Are Adjustable Rate Mortgages Worth It?
The Adjustable Rate Mortgage (ARM) has become a popular way for Americans to get more immediate bang for their buck when purchasing a home. For a long time ARMs, also known as flexible and variable rate mortgages, have been considered a good option for buyers who are looking to sell their home or refinance in 3 to 5 years. The theory being that the homeowner makes lower payments with little risk of the mortgage payment being adjusted during that short time period. Because the monthly payment on an ARM is considerably lower than that on a traditional fixed-rate mortgage, a buyer can qualify to purchase more home than they could if they took out a loan with a fixed-rate [ http://www.mostchoice.com/financial planning mortgages variable.
html ]For the potential homeowner, this looks like a very attractive proposal. The primary drawback to an ARM is the fact that if you hold onto the mortgage long enough it is almost certain to go up. Although exact times for periods of adjustment are stated, exactly how much and how many times it will rise is relatively unpredictable. Much of what happens with an ARM depends upon developments in financial markets. If the interest rate on an ARM rises enough, one could end up paying more per month on a variable rate loan than one would on a fixed-rate mortgage.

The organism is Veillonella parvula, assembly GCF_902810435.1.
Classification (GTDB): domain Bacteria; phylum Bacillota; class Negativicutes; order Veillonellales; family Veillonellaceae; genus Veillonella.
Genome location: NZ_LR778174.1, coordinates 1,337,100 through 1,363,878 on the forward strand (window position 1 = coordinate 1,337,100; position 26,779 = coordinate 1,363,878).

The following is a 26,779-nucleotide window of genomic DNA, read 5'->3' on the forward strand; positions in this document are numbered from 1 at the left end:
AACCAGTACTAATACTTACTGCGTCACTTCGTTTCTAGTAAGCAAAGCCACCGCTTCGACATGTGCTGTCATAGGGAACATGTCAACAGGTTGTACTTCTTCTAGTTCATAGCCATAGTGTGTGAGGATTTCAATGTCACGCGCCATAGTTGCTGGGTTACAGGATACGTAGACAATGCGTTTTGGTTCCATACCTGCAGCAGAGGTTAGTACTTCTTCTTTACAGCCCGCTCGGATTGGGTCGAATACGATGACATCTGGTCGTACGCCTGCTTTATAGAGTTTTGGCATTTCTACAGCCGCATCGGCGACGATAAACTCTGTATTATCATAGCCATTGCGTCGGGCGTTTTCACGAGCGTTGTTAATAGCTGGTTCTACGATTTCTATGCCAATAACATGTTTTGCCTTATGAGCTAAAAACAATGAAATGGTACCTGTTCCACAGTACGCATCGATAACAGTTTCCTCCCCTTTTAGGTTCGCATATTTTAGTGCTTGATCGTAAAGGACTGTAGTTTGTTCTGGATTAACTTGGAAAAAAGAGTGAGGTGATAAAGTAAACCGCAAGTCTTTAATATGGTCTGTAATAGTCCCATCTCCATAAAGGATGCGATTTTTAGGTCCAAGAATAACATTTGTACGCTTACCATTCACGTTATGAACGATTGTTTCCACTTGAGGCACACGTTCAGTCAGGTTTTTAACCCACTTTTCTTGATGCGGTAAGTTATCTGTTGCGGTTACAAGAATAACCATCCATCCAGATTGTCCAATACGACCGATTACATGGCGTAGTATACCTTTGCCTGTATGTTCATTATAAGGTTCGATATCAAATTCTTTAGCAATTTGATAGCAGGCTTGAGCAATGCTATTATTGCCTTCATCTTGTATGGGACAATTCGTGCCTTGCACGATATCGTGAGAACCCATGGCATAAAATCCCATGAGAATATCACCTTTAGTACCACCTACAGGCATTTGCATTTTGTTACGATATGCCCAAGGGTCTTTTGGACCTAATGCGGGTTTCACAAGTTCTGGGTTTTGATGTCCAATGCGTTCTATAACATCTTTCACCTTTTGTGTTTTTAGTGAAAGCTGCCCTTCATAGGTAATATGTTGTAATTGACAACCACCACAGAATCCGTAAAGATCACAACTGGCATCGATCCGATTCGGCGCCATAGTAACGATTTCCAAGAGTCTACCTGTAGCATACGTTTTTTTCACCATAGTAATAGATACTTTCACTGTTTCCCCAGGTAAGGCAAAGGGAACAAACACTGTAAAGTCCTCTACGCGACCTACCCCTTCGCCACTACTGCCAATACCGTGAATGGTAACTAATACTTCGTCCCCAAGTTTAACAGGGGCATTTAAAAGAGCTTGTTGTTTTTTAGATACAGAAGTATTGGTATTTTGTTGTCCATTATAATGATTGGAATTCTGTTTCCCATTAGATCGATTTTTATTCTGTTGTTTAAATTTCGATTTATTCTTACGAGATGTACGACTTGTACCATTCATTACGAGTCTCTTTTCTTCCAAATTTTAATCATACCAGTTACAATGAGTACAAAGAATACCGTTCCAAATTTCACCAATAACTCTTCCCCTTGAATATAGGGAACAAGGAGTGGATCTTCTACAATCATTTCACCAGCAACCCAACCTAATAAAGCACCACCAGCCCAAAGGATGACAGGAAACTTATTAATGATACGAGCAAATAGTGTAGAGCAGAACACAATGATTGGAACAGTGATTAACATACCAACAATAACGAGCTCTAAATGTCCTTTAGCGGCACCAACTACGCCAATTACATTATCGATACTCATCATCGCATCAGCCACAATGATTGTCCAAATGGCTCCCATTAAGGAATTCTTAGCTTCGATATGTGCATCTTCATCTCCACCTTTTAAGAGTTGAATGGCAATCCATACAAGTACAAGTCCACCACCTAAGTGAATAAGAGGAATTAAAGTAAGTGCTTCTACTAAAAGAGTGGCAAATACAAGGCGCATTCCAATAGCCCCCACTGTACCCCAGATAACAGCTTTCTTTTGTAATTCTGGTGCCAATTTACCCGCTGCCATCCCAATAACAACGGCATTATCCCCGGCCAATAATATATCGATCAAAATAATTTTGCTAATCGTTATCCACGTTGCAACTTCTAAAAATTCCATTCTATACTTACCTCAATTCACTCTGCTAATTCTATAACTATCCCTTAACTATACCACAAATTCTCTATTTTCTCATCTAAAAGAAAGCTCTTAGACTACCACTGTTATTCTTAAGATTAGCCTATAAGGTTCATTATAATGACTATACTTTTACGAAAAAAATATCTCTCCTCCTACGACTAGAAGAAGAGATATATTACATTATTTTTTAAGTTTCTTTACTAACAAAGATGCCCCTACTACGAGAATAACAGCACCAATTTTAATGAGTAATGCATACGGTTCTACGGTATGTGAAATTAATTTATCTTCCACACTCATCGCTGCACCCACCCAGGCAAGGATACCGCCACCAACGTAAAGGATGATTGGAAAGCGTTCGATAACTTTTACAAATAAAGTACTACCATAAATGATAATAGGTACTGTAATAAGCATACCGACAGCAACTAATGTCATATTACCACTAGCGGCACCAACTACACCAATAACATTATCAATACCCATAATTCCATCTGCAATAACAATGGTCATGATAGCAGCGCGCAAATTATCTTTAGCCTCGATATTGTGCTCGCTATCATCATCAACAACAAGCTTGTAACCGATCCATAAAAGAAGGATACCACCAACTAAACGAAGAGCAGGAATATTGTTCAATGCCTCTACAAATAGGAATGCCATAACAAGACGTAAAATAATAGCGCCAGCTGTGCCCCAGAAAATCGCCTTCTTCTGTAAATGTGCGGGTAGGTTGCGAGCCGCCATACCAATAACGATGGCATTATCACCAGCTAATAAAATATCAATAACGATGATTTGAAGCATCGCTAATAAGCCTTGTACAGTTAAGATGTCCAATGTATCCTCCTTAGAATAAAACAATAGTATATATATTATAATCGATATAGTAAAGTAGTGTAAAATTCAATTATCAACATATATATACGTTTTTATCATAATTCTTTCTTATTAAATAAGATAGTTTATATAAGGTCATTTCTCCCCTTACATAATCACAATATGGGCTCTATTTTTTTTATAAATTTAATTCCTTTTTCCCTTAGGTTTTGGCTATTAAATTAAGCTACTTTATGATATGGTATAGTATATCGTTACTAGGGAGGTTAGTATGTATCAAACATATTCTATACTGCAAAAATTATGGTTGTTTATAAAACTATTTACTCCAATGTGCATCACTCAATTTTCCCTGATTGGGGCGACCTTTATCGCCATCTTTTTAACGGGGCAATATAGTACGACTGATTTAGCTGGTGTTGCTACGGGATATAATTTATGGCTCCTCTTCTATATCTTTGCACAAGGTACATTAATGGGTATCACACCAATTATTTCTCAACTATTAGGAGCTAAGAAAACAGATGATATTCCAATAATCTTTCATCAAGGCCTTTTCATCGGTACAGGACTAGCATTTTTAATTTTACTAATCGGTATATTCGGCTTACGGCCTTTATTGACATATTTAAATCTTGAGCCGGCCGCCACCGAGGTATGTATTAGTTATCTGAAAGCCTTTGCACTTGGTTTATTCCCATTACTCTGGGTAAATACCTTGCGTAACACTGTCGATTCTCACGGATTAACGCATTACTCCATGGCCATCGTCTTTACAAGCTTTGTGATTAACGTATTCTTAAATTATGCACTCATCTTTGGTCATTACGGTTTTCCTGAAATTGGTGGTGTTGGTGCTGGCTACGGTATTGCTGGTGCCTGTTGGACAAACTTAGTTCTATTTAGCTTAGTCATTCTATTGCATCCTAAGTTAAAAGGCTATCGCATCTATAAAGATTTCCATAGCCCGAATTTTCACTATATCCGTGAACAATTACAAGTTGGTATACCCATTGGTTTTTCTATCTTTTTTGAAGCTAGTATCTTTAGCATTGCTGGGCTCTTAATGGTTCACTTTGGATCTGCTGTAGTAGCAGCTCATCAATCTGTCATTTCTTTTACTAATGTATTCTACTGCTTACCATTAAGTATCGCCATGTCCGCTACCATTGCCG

However, with an ARM there are some protections afforded the home buyer. Most ARMs have limits or caps on how much an interest rate may change both during the length of the loan and the pre-determined adjustment period. The loan contract for an ARM will state how long the adjustment period will be. Commonly, lengths of time regarding interest changes are six months or one, three or five years. If a consumer secures a loan with a one-year period of adjustment, then the rate may be changed on a specified date only one time per year. Additionally, if you’re so inclined at a future date, a lender may allow the consumer to convert the ARM to a fixed-rate mortgage. A word of warning concerns ARMs and negative amortization. Amortization is the reduction of any debt as achieved through loan payments. If an ARM has a negative amortization clause it negates most of the benefits that a cap offers. Negative amortization occurs when the monthly payment is capped and the interest rises to a point where a homeowner is no longer paying the full monthly interest on the loan.